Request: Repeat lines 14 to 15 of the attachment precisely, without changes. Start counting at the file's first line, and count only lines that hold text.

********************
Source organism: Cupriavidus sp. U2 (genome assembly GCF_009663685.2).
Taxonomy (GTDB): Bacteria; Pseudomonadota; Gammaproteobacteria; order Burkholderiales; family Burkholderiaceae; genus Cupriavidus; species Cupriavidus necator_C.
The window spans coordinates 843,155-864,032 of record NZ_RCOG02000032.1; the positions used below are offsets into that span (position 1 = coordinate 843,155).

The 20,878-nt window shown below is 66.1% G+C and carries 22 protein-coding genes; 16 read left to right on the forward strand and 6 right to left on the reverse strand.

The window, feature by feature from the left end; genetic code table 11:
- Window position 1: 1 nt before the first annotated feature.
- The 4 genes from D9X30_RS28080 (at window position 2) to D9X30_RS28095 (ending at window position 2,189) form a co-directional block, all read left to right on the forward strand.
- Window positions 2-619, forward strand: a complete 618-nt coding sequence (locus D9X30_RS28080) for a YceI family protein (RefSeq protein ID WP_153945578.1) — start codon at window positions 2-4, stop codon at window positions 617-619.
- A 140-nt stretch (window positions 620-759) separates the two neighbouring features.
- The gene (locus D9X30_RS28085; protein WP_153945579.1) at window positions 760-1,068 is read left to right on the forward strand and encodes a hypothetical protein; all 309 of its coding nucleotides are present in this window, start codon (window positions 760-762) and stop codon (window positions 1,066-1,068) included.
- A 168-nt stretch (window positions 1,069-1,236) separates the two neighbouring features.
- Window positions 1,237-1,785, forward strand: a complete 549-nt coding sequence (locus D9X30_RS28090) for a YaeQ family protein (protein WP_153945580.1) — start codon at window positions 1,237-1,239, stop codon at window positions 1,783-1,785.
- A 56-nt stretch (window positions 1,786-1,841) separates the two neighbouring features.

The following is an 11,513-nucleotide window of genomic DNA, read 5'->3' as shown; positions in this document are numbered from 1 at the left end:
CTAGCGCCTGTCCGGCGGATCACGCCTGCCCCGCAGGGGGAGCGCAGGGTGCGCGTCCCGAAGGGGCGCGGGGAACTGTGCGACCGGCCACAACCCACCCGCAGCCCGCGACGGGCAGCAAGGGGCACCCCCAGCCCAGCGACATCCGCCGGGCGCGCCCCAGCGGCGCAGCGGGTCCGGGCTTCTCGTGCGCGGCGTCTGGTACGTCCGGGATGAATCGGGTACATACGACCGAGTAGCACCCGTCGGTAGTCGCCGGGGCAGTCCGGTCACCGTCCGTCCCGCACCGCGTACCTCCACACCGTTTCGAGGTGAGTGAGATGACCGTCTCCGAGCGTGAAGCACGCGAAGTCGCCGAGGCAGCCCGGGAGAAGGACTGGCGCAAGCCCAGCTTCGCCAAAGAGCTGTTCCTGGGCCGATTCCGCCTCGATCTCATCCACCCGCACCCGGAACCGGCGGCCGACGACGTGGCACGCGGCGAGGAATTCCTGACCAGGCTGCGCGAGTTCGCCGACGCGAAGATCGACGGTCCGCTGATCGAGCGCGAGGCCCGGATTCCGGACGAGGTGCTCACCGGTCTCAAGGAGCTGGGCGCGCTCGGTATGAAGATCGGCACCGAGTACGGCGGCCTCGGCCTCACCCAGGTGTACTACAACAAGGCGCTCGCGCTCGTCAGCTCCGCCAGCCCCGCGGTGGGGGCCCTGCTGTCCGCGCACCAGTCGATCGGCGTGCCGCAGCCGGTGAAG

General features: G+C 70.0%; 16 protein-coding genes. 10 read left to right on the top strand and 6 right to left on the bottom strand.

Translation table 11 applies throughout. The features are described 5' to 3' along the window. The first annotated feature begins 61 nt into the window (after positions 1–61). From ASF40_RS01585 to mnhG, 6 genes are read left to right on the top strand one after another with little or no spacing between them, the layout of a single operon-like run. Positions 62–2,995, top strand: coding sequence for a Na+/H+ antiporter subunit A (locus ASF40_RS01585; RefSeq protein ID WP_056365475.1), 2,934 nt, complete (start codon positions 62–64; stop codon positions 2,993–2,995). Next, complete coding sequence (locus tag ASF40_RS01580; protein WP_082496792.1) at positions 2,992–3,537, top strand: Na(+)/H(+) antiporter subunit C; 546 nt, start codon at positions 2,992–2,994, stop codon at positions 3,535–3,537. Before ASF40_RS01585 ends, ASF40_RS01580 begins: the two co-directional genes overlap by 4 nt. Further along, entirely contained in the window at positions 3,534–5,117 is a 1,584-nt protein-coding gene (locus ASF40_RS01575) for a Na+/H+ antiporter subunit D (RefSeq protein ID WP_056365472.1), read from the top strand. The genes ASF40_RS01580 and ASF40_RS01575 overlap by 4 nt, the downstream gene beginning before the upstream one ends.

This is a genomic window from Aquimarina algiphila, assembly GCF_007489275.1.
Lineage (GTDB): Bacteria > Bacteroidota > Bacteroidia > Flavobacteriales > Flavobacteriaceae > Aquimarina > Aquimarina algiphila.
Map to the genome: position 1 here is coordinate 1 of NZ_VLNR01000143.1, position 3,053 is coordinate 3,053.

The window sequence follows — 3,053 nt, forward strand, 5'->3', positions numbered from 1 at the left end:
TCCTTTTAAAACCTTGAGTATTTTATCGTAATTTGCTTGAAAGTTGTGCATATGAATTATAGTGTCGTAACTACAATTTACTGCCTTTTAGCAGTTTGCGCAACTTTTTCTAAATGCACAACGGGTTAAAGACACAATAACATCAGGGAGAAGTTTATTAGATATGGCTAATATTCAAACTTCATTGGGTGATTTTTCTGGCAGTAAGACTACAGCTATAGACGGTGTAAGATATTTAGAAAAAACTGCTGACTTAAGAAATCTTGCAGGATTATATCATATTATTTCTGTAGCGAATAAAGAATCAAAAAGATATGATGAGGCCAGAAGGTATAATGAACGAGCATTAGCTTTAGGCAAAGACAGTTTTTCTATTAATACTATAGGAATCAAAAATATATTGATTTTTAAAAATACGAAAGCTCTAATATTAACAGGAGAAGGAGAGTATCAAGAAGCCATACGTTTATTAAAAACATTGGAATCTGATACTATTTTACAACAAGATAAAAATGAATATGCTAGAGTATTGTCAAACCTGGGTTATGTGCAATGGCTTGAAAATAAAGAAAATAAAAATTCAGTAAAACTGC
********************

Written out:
The following is an 11,513-nucleotide window of genomic DNA, read 5'->3' as shown; positions in this document are numbered from 1 at the left end:
CTAGCGCCTGTCCGGCGGATCACGCCTGCCCCGCAGGGGGAGCGCAGGGTGCGCGTCCCGAAGGGGCGCGGGGAACTGTGCGACCGGCCACAACCCACCCGCAGCCCGCGACGGGCAGCAAGGGGCACCCCCAGCCCAGCGACATCCGCCGGGCGCGCCCCAGCGGCGCAGCGGGTCCGGGCTTCTCGTGCGCGGCGTCTGGTACGTCCGGGATGAATCGGGTACATACGACCGAGTAGCACCCGTCGGTAGTCGCCGGGGCAGTCCGGTCACCGTCCGTCCCGCACCGCGTACCTCCACACCGTTTCGAGGTGAGTGAGATGACCGTCTCCGAGCGTGAAGCACGCGAAGTCGCCGAGGCAGCCCGGGAGAAGGACTGGCGCAAGCCCAGCTTCGCCAAAGAGCTGTTCCTGGGCCGATTCCGCCTCGATCTCATCCACCCGCACCCGGAACCGGCGGCCGACGACGTGGCACGCGGCGAGGAATTCCTGACCAGGCTGCGCGAGTTCGCCGACGCGAAGATCGACGGTCCGCTGATCGAGCGCGAGGCCCGGATTCCGGACGAGGTGCTCACCGGTCTCAAGGAGCTGGGCGCGCTCGGTATGAAGATCGGCACCGAGTACGGCGGCCTCGGCCTCACCCAGGTGTACTACAACAAGGCGCTCGCGCTCGTCAGCTCCGCCAGCCCCGCGGTGGGGGCCCTGCTGTCCGCGCACCAGTCGATCGGCGTGCCGCAGCCGGTGAAG